DAY 11: AT SEA - LABRADOR SEA
Crossing the Davis Strait This strait was named for the English explorer John Davis who searched for a route through the Passage between 1585 and 1587. Davis was the first to draw attention to seal hunting and whaling possibilities in the area, and to show that the Newfoundland cod fisheries extended this far north.
DAY 12: ILULISSAT, GREENLAND
Birth of Icebergs Full day The stunning scenery of the Ilulissat Icefjord has earned it the designation as a UNESCO World Heritage Site. At the mouth of the fjord, you can often see enormous icebergs that have run aground. These originate from the Jakobshavn Glacier, one of the most productive glaciers in the Northern Hemisphere.
DAY 13: SISIMIUT
Modern Settlement with Ancient Traditions Full day Sisimiut is situated 40 km north of the Arctic Circle and is a modern settlement that maintains ancient traditions. Come ashore to explore the colourful town; visit the small museum, hike in the hills and shop for local handicrafts.
DAY 14: NUUK
Capital of Greenland Full day Nuuk is the political and social centre of Greenland and is the oldest town in the nation, founded in 1728. It has a beautiful setting, at the mouth of one of most spectacular fjord systems in the world. This is a place where old and new traditions meet, from picturesque old buildings in ”Kolonihaven” to the modern architecture of the Greenland Home Rule structure.
DAY 15: KVANEFJORD
Kvanefjord Half day Kvanefjord is a 48 km long fjord on the west coast of Greenland. We will spend the day exploring this amazing terrain.
DAY 16: AT SEA - LABRADOR SEA
Labrador Sea We leave Greenland to head for open sea. We will cross the southern part of the Labrador Sea, this time sailing towards Newfoundland and Labrador in Canada.
DAY 17: RED BAY
Red Bay, Labrador Half day Red Bay, on the coast of Labrador, is a classic outpost of Atlantic Canada, a coastal community with a population of less than 200. In 2013, Red Bay Basque Whaling Station was designated a UNESCO World Heritage Site. Wander around the former whaling town and learn about its interesting history.
DAY 18: CORNER BROOK
Corner Brook Full day Corner Brook is located on the west coast of the island of Newfoundland and has approximately 20,000 inhabitants. The area was first surveyed by Captain James Cook in 1767. Explore the charming town centre or enjoy its many walking trails among vibrant autumn leaves.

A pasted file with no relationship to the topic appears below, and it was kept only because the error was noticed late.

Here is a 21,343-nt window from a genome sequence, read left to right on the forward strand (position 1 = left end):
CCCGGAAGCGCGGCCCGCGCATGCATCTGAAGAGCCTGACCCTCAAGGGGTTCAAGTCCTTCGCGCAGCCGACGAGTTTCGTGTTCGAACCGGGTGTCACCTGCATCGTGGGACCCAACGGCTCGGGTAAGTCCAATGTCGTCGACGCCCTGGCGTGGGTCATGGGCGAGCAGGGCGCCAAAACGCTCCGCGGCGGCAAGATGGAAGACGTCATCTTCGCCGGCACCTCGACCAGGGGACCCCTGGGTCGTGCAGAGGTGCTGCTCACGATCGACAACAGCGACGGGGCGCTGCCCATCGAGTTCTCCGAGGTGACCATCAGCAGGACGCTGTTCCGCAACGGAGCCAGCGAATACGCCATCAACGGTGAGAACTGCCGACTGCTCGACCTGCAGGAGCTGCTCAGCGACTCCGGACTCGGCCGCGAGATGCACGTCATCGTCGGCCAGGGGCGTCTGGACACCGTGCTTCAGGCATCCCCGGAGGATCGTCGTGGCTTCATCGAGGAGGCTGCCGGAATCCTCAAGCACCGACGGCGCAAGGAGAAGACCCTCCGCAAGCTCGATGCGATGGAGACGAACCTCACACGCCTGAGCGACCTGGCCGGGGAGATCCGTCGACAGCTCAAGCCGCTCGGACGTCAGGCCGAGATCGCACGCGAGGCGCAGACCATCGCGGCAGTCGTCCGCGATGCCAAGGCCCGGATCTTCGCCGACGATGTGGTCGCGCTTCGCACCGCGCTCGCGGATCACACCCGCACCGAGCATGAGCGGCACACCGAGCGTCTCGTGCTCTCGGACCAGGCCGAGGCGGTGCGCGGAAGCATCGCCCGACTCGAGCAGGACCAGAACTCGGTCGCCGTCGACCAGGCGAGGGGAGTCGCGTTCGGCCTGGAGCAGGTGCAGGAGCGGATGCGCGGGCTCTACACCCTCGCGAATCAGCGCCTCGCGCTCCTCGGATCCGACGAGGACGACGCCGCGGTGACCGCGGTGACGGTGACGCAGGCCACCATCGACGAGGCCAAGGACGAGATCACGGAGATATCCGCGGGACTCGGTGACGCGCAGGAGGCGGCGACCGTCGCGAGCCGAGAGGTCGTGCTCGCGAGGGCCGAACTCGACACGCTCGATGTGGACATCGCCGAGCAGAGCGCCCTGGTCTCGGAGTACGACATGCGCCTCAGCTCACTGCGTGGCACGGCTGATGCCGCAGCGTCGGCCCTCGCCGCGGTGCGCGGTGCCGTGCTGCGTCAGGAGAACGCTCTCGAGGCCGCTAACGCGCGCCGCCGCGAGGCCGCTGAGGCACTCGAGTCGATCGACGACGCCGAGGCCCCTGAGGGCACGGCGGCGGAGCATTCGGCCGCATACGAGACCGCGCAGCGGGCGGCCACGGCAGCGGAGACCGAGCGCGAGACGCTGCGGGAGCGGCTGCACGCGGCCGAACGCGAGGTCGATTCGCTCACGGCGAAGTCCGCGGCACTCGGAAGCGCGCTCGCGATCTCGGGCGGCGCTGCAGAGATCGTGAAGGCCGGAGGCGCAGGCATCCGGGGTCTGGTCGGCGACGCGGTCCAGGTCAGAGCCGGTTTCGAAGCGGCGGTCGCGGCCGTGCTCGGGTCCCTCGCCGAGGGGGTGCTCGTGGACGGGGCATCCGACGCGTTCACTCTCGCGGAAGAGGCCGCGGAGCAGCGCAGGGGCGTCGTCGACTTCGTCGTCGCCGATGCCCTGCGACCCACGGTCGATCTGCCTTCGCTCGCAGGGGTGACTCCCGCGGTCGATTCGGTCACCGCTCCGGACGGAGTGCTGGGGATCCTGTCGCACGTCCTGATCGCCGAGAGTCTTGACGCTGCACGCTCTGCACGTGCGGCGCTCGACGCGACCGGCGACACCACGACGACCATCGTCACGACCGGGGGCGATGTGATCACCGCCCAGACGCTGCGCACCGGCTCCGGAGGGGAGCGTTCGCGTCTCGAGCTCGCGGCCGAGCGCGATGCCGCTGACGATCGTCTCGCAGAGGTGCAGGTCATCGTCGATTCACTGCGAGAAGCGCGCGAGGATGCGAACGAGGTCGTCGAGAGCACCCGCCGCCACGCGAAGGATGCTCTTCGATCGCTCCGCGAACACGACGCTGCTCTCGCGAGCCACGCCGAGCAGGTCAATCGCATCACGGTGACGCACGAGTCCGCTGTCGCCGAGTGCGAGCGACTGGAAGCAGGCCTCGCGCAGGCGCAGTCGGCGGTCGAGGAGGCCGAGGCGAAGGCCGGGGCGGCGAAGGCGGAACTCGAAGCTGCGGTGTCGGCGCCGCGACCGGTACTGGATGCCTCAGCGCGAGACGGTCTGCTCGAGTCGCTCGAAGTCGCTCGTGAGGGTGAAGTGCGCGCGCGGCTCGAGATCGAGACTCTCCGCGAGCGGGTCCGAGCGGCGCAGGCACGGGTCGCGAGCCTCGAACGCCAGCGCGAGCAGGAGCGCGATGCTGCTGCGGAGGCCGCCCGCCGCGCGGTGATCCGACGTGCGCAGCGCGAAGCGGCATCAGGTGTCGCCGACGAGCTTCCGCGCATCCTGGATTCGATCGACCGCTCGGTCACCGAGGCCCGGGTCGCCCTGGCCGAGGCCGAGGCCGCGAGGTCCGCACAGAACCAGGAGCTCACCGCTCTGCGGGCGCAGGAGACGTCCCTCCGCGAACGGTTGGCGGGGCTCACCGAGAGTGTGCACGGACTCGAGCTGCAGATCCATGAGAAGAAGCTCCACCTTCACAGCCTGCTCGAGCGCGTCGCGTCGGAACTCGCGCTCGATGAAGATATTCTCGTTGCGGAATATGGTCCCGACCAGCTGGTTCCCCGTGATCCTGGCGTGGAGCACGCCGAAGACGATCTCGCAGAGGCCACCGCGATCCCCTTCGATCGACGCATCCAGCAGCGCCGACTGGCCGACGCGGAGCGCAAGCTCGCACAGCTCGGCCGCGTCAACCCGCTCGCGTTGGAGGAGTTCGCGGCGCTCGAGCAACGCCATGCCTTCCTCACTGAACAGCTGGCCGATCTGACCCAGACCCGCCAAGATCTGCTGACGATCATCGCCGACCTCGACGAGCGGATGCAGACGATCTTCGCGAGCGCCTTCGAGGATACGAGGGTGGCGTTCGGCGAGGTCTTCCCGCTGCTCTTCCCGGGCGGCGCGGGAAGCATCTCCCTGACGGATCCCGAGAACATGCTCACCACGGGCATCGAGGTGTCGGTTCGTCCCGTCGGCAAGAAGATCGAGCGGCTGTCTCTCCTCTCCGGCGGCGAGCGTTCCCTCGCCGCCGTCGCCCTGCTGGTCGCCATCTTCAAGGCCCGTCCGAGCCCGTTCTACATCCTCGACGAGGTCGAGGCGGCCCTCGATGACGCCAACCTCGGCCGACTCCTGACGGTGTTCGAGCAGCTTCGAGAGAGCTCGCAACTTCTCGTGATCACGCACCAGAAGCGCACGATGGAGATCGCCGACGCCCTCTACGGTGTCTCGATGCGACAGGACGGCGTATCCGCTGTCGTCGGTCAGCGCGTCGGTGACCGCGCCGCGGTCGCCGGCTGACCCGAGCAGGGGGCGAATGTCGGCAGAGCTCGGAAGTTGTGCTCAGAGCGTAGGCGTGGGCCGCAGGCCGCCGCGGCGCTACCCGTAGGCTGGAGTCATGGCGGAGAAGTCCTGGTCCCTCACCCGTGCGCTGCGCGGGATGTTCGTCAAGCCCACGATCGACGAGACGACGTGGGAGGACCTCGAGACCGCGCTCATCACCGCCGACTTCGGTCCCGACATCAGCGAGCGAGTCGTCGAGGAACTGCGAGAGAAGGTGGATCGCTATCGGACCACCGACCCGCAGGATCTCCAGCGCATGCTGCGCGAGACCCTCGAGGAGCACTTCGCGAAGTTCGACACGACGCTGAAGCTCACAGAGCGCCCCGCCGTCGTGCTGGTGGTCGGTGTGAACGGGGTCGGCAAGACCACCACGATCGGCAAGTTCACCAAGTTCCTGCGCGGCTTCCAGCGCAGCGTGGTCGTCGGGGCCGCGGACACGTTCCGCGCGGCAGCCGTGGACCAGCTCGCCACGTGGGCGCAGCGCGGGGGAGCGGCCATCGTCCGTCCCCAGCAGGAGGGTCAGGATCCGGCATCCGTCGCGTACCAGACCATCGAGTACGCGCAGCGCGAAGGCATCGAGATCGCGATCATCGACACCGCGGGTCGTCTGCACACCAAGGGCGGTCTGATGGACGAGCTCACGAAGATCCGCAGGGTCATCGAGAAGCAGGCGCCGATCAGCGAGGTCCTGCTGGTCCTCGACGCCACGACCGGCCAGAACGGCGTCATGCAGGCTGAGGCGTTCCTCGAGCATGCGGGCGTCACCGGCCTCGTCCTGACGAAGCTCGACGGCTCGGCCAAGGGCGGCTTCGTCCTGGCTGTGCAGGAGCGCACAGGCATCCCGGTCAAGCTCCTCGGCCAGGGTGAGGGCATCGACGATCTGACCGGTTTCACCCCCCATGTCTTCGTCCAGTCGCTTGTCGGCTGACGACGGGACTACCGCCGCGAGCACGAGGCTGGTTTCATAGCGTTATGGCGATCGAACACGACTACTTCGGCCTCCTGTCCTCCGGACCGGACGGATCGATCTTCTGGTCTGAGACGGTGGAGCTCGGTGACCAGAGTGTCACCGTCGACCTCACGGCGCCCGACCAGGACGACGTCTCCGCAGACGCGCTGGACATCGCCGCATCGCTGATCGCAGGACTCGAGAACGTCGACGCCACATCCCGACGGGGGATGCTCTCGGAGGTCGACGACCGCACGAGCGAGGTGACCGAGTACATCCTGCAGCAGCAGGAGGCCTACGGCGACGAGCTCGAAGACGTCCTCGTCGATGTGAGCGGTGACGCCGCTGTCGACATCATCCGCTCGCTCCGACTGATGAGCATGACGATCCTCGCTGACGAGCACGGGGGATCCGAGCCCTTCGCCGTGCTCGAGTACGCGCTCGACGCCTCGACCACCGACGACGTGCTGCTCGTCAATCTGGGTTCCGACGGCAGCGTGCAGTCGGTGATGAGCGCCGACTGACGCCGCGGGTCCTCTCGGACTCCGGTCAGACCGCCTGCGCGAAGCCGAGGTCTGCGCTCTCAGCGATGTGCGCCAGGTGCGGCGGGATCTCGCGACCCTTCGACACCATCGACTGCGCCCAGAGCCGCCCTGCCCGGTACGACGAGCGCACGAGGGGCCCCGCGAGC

DAY 19: AT SEA - GULF OF ST. LAWRENCE
Relaxing Day Enjoy the deep relaxation of a day at sea as the Expedition Team leads a recap of our fantastic voyage.
DAY 20: HALIFAX
Halifax Disembarkation The British established Halifax in 1749. Enjoy a stroll up to the Citadel-crowned hill overlooking the historic provincial capital. Halifax today is both hip and historic, and well worth an extra day or two before you head back home.
Please Note:
Hurtigruten offers unique expedition cruises to some of the most remote and pristine waters of the world. As with all expeditions; nature prevails. Weather, ice and sea conditions set the final framework for all Hurtigruten’s operations. Safety and unparalleled guest experiences are at all times our top priorities. All our indicative itineraries are continuously evaluated for adaptions, whether this is due to constraints the elements unexpectedly present – or exciting possibilities nature and wildlife offer. That is why we call it an expedition.

The Northwest Passage (Eastbound) reverse itinerary:

show main itinerary
Hurtigruten offers unique expedition cruises to some of the most remote and pristine waters of the world. As with all expeditions; nature prevails. Weather, ice and sea conditions set the final framework for all Hurtigruten’s operations. Safety and unparalleled guest experiences are at all times our top priorities. All our indicative itineraries are continuously evaluated for adaptions, whether this is due to constraints the elements unexpectedly present – or exciting possibilities nature and wildlife offer. That is why we call it an expedition.
Halifax Disembarkation The British established Halifax in 1749. Enjoy a stroll up to the Citadel-crowned hill overlooking the historic provincial capital. Halifax today is both hip and historic, and well worth an extra day or two before you head back home.
Relaxing Day Enjoy the deep relaxation of a day at sea as the Expedition Team leads a recap of our fantastic voyage.
Corner Brook Full day Corner Brook is located on the west coast of the island of Newfoundland and has approximately 20,000 inhabitants. The area was first surveyed by Captain James Cook in 1767. Explore the charming town centre or enjoy its many walking trails among vibrant autumn leaves.
Red Bay, Labrador Half day Red Bay, on the coast of Labrador, is a classic outpost of Atlantic Canada, a coastal community with a population of less than 200. In 2013, Red Bay Basque Whaling Station was designated a UNESCO World Heritage Site. Wander around the former whaling town and learn about its interesting history.
Labrador Sea We leave Greenland to head for open sea. We will cross the southern part of the Labrador Sea, this time sailing towards Newfoundland and Labrador in Canada.
Kvanefjord Half day Kvanefjord is a 48 km long fjord on the west coast of Greenland. We will spend the day exploring this amazing terrain.
Capital of Greenland Full day Nuuk is the political and social centre of Greenland and is the oldest town in the nation, founded in 1728. It has a beautiful setting, at the mouth of one of most spectacular fjord systems in the world. This is a place where old and new traditions meet, from picturesque old buildings in ”Kolonihaven” to the modern architecture of the Greenland Home Rule structure.